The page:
Henry Ford made waves in the industrial world with the assembly line production system he developed in 1913, but it was Toyota's Kanban system that changed the way original equipment manufacturers (OEMs) operated. This "pull system," an integral part of lean manufacturing, was modeled to work in congruence with a Just in Time (JIT) program to help drive productivity. By providing a crystal-clear visibility of products and inventory usage, a Kanban system can help streamline operations, making it an option worth exploring for OEMs looking to move toward lean manufacturing.
How does a Kanban system work?
The word itself translates roughly from Japanese to mean "visual card," and Toyota workers actually used physical signs to regulate the production process. By visualizing each step of manufacturing, workers can more easily indicate when stock needs to be replenished. This way, the OEM is ordering, stocking and using only what is needed to fulfill orders.
How OEMs harness Kanban is up to them, as there are a few different ways to go about it. For instance, the card system can be divided up into a workflow that makes it easy to see what has been finished, what's in production and what still needs to be done. According to Process Excellence Network, it is essential for each item being built to have its own Kanban along every step of its manufacture to ensure any issues with the piece itself, its parts or the available inventory are noticed and handled right away. This stops issues, such as defective parts, in their tracks, whereas a problem that goes unnoticed for a few steps of a build could result in far worse outcomes that stop production and create a financial and time-consuming disaster.
OEMs can also use Kanbans to make it easier for workers to know how much of certain parts and subassemblies they'll need and how much is available. Process Excellence Network reported that while the traditional method was to use actual cards printed with pertinent information, companies often choose other means, from email to sensors to digital programs.
What are the advantages of Kanban systems?
With higher visibility comes the opportunity to iron out any processes and increase the rate of output, which can bring in more revenue and strengthen the OEM's reputation. Lean Kit pointed out that by visualizing the processes, it is easier to find weak points and eliminate redundancies, such as one team building numerous subassemblies while another is just waiting to receive these lots and bottlenecking production. Instead, you can use Kanbans to let the secondary team know when the first finishes each assembly so operations can be more continuous. This is also a great strategy for companies looking to pare down their operations to become leaner. This means they'll need to stock less inventory and reduce production down time, which can lead to more cost efficient manufacturing.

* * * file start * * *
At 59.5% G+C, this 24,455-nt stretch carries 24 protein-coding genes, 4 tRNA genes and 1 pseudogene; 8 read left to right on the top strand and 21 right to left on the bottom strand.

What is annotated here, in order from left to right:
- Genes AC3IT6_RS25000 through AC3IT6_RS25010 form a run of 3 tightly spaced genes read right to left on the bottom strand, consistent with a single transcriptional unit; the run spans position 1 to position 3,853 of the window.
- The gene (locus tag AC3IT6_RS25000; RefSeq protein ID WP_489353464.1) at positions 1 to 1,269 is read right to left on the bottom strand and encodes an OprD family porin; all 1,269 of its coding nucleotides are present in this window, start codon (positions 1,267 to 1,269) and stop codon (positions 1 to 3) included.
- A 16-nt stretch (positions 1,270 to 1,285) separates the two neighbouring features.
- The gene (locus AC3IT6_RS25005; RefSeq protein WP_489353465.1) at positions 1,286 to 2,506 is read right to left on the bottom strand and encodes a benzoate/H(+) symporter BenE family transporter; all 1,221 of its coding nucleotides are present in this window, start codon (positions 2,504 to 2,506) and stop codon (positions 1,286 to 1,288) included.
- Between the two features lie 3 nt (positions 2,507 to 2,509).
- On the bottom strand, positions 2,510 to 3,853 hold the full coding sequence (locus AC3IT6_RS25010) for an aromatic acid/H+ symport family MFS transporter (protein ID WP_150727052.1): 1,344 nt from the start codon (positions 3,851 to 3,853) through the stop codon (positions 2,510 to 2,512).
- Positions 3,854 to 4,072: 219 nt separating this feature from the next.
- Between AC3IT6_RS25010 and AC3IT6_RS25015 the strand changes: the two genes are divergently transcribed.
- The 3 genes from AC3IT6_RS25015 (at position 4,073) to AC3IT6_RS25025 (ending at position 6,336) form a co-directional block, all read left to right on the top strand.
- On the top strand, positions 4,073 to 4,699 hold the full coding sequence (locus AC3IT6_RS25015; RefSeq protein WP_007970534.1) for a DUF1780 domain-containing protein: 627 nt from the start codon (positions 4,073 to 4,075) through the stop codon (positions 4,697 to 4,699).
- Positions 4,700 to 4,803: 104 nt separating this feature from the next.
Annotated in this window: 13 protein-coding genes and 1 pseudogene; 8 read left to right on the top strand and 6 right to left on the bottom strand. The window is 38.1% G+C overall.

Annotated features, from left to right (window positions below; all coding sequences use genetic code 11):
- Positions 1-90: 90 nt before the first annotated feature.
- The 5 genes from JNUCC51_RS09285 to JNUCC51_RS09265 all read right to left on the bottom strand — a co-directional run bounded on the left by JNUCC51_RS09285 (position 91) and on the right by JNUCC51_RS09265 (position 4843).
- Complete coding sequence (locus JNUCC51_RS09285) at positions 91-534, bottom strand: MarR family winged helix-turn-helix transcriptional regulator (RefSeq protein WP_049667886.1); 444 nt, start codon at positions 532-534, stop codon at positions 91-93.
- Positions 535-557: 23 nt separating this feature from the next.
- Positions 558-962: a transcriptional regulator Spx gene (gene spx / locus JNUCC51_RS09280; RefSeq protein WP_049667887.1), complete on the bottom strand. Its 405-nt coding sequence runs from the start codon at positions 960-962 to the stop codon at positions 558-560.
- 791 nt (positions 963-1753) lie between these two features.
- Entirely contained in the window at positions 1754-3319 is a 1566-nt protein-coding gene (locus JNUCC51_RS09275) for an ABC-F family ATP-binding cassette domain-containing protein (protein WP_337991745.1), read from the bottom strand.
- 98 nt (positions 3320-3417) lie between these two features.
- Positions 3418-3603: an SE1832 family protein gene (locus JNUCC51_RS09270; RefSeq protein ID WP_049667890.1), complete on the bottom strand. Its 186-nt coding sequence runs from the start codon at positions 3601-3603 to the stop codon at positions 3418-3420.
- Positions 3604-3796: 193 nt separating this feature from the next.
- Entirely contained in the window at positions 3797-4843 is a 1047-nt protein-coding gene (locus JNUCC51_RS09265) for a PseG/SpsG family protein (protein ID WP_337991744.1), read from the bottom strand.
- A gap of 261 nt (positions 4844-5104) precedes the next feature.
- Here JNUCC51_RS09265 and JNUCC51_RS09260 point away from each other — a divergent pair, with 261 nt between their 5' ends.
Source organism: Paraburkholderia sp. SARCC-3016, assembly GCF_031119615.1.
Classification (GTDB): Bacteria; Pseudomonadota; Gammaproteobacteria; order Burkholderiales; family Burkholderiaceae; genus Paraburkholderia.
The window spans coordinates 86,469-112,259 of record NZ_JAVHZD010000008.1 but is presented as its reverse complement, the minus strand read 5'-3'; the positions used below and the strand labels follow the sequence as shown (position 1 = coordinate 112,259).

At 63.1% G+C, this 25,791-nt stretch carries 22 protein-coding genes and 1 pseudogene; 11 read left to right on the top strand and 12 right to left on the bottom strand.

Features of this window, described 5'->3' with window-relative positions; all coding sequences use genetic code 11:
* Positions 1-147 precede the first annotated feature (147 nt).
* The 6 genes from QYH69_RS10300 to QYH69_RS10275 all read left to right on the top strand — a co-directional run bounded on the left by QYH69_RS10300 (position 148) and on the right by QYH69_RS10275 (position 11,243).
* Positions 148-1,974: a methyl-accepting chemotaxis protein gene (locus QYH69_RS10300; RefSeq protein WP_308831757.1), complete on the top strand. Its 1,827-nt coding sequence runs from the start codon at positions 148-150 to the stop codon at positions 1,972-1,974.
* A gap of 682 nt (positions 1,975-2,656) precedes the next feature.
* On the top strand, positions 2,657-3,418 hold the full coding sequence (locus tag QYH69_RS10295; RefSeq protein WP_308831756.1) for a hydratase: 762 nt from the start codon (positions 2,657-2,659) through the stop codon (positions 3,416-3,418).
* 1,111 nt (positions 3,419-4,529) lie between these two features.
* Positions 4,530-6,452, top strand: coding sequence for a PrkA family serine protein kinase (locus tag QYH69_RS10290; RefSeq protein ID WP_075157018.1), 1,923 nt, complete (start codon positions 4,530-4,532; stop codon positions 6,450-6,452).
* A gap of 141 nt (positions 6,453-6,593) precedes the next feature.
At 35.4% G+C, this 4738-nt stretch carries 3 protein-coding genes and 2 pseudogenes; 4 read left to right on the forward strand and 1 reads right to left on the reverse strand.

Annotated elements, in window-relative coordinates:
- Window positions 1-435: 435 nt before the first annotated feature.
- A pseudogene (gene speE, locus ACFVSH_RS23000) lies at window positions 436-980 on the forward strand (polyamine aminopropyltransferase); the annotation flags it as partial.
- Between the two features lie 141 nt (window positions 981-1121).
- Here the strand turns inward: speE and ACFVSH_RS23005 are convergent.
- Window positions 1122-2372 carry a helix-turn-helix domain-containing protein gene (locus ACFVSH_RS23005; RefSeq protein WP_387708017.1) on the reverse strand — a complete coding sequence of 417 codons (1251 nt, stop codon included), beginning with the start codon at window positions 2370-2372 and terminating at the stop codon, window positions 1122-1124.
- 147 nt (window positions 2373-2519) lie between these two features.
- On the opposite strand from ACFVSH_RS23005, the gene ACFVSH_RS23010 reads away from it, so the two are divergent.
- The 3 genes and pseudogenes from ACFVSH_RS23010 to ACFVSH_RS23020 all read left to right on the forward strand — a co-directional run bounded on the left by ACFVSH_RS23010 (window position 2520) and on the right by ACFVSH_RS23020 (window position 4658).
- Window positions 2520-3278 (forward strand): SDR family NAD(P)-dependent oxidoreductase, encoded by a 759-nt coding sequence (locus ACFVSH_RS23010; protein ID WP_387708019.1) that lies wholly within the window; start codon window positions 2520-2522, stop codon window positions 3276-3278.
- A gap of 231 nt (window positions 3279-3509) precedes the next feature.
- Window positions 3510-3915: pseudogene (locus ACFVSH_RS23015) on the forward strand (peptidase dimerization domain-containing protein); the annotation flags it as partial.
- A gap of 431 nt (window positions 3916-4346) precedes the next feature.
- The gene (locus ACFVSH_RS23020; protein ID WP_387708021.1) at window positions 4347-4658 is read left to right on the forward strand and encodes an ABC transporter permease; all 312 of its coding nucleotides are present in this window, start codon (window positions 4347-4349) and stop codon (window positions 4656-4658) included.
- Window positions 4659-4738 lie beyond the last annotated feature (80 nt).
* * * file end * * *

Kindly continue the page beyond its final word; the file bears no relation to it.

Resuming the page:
How can using a Kanban system help with inventory replenishment?
You can even involve your supplier in the Kanban system by implementing a vendor managed inventory (VMI) program, utilizing a one- or two-bin inventory management system. By keeping track of inventory needs as you go, you can literally see when one bin is empty and notify your supplier when stores run low so the ordering and shipping process can get rolling before you run out of parts. Some suppliers will even automate this process with barcode labels and scanners or will offer to come in on a regular schedule to check for empty bins and scan them for reorder. This will help to reduce the risk of stock-outs and expedites, which can be costly. Having a steady flow of components and subassemblies managed by your supplier means you don't have to concern your staff with inventory management, and they'll have more time to work on higher-priority production needs.